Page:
Don’t be an entrepreneur …
That’s the takeaway after hearing the stories of three local business owners in Jacksonville. Yes. If you’re starting a business or developing an idea, people are going to label you anything from the dismissive title of “dreamer” to the hackneyed moniker of “entrepreneur.” But you, the future game changers, must strive to be more.
Learn by example. Take for instance Robin Sorensen, co-founder of Firehouse Subs. Founded in 1994, by the Sorensen brothers, this sub shop is a staple of the Jacksonville food scene (and a lot of the U.S. now). This year, the company is on track to open their one-thousandth restaurant. Another standout is Mark Shaw, founder and president of UltraTech International. Launched in 1993, this company is fueled by innovation. They hold 60-plus patents and work with more than 1,500 distributors in more than 60 countries. Another successful business owner is Ben Davis, founder of Intuition Ale Works. Established in 2010, Intuition was the first Florida craft brewery to can their beers, which are now distributed throughout the state. Soon, Intuition will expand their operation into the downtown area.
So, be a passionate individual.
From the beginning, Robin Sorensen loved to cook. Then, as a teenager, Robin worked in a sandwich shop and found he loved interacting with guests. Making food for people was his forte. Robin let passion be the driver, and at the age of 26, he opened his first sub shop with his brother, Chris.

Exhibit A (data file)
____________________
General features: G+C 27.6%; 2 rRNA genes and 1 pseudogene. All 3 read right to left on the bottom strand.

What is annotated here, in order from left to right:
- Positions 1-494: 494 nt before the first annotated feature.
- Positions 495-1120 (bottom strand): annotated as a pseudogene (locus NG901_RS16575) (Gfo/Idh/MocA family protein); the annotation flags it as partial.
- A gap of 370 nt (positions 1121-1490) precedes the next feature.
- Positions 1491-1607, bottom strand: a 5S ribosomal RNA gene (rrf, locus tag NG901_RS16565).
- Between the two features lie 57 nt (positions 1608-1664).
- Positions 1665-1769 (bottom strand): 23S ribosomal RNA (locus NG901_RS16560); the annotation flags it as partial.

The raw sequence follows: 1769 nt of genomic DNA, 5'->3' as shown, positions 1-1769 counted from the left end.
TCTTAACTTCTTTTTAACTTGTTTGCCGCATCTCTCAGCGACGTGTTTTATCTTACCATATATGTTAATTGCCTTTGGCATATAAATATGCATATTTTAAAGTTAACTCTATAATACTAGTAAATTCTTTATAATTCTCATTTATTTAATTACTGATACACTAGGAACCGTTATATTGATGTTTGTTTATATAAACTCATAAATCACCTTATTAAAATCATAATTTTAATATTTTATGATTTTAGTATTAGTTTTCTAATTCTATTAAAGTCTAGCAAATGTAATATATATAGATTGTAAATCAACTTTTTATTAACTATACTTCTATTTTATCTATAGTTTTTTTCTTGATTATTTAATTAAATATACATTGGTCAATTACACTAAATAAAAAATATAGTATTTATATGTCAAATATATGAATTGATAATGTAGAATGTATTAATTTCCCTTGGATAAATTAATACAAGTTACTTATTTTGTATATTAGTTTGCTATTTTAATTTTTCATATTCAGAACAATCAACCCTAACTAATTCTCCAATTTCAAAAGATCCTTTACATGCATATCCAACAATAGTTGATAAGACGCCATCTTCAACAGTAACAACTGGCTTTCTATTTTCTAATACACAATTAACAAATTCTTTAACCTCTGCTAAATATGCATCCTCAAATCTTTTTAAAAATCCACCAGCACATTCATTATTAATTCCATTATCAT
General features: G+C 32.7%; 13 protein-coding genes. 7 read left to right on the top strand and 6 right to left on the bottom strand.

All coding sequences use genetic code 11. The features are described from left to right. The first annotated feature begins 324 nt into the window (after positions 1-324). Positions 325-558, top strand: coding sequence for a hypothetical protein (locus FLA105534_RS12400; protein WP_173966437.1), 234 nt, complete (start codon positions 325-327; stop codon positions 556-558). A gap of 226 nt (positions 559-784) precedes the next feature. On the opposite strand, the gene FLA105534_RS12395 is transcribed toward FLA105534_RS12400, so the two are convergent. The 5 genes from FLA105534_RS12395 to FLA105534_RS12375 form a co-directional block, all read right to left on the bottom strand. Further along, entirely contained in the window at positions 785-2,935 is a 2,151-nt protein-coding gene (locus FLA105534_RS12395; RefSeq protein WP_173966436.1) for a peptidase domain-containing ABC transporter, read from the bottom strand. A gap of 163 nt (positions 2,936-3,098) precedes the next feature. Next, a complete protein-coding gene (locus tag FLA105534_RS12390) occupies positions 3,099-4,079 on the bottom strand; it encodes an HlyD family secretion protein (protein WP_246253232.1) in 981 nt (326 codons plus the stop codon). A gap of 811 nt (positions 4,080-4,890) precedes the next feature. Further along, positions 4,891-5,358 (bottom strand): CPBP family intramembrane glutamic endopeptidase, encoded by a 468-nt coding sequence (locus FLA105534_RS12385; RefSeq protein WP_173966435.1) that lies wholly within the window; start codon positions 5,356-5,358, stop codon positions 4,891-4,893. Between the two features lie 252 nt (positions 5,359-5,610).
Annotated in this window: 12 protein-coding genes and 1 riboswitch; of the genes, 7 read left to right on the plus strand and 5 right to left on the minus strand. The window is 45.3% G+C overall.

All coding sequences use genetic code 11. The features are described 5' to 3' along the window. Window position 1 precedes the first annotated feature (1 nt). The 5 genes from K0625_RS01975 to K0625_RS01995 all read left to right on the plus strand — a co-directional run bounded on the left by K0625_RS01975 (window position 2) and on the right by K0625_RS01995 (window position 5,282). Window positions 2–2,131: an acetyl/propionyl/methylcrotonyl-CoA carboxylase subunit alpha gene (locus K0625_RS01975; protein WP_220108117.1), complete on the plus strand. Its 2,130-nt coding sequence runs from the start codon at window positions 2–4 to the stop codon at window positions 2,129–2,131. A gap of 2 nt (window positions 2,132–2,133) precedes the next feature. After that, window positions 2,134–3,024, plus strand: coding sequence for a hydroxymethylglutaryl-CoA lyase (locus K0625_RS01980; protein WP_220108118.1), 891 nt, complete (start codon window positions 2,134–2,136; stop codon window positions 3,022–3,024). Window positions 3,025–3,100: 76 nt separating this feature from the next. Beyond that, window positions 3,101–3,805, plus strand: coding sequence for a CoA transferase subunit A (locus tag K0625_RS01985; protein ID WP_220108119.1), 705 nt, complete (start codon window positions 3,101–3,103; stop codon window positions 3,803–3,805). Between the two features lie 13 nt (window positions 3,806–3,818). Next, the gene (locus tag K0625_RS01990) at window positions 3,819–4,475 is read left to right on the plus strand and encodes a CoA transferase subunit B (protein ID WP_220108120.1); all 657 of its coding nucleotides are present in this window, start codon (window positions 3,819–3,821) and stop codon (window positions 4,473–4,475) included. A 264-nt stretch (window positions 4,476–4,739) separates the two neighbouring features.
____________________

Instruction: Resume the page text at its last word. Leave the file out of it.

Ben also wanted to be a chef, but his desire to create taste from lots of flavors led to beer. He began brewing at home during his college days and later worked in the vineyards of Northern California to learn winemaking. He enjoyed the process of making wine, the results of using different grape varieties and the fermentation and aging. It was all very similar to brewing beer. When family brought him back to Jacksonville in 2008, friends suggested he start a brewery, and the idea stuck.
Also, be a problem solver.
Mark Shaw was an economics major when in the early ‘80s he saw a news broadcast about the cleanup of Love Canal, a neighborhood built atop a toxic waste site in the state of New York. Watching leaky steel drums full of chemicals being placed into larger leaky drums, he thought, “I’ll build a drum that doesn’t leak.” To this day, Mark and his company UltraTech continue to look at problems as opportunities for solutions. As Mark puts it, “an inventor doesn’t get frustrated (at a problem). They just think of better way to do it.”
And, be aware of your weaknesses.
Early on, Robin and his brother sought the advice of consultants. It was “expensive, but worth it,” Robin recalled. They were willing to learn and try methods that weren’t their own. When a need arose, they worked to hire a person with the appropriate skillset.
The theme of hiring to one’s weakness is a common thread among these businessmen. Mark noted that more often than not, inventors need a partner to move their idea from concept to execution to market. Ben offered similar advice. “Be willing to swallow your pride,” he said. “Say, ‘I don’t know. I need help.’ You can’t be too proud to ask for help.”
The encouragement to “be more” could go on for several more pages. For example, fiscal responsibility is a key to success. By 2001, Firehouse Subs was debt-free. Or perhaps, becoming more involved in the community. A major goal of Intuition Ale Works is to engage with people through local events and support nonprofits. Oh, and be wise about intellectual property strategies. That last super practical nugget is courtesy of Mark (everyone remembers the Winklevoss twins right?).
Wherever your endeavors take you, recognize that you are more than what you’re inventing or building. “Entrepreneur” is a very one-dimensional way to define you. Don’t sell yourself or your dreams short.